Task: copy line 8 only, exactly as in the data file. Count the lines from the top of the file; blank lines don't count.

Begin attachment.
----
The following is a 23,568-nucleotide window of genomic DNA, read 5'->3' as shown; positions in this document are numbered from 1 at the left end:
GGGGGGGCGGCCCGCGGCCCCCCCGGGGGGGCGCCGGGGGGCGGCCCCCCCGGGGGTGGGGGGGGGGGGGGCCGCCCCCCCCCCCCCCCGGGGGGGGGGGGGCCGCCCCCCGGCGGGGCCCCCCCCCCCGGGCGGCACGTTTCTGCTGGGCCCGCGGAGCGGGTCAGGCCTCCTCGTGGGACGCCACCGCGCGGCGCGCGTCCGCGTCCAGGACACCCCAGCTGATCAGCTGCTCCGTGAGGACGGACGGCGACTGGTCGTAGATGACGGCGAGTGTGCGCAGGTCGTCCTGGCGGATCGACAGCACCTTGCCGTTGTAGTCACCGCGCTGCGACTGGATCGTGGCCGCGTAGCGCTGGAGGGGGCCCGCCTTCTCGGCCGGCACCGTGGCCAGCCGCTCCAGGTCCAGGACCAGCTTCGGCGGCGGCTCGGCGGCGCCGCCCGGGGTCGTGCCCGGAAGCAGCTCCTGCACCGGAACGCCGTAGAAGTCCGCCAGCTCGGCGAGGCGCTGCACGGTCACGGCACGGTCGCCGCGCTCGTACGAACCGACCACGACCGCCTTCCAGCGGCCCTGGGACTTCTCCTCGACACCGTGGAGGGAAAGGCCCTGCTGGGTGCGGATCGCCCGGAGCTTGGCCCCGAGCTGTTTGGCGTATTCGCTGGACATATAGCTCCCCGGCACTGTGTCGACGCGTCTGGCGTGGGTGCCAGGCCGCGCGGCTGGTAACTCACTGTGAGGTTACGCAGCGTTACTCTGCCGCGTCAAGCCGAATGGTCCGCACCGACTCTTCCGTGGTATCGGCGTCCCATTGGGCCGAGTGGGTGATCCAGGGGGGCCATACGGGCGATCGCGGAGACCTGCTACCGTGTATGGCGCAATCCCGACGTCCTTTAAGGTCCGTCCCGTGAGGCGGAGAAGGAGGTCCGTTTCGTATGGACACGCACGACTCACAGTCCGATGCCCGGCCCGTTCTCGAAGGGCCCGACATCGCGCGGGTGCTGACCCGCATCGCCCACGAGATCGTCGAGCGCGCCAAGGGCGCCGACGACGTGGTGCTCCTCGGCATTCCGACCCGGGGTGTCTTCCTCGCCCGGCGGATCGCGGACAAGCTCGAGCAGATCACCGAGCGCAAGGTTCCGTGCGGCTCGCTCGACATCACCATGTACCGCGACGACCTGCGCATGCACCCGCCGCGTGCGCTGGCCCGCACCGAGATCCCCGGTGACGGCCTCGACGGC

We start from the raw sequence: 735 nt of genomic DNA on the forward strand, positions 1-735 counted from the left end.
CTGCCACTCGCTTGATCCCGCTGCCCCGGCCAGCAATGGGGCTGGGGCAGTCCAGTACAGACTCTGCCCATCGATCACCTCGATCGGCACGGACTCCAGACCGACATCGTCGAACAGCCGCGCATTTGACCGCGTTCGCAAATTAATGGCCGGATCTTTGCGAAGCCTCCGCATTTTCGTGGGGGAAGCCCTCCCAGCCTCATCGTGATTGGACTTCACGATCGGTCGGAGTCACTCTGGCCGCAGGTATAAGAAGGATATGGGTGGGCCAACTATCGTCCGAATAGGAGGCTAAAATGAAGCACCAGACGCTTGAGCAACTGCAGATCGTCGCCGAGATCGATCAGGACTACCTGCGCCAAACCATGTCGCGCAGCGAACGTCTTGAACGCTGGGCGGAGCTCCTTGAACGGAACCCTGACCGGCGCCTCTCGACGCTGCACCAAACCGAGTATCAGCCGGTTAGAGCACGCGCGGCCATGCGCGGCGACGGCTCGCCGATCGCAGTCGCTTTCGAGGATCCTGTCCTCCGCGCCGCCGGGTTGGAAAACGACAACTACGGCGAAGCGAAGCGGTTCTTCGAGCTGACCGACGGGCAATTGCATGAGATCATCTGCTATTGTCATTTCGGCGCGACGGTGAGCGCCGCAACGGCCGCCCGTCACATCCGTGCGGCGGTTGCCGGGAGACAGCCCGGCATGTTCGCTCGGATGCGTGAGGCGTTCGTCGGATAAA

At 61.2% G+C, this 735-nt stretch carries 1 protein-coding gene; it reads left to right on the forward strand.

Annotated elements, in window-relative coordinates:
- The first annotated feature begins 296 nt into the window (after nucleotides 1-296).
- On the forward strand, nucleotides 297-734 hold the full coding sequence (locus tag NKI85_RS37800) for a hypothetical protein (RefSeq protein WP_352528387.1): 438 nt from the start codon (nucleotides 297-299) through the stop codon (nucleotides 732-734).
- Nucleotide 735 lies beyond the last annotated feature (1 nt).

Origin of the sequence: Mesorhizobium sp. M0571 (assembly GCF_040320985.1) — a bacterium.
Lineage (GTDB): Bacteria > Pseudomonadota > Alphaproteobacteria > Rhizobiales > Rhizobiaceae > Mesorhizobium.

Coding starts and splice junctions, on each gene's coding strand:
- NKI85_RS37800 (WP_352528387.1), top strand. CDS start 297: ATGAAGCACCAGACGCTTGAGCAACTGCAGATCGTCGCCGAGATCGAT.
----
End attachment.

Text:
- On the forward strand, nucleotides 297-734 hold the full coding sequence (locus tag NKI85_RS37800) for a hypothetical protein (RefSeq protein WP_352528387.1): 438 nt from the start codon (nucleotides 297-299) through the stop codon (nucleotides 732-734).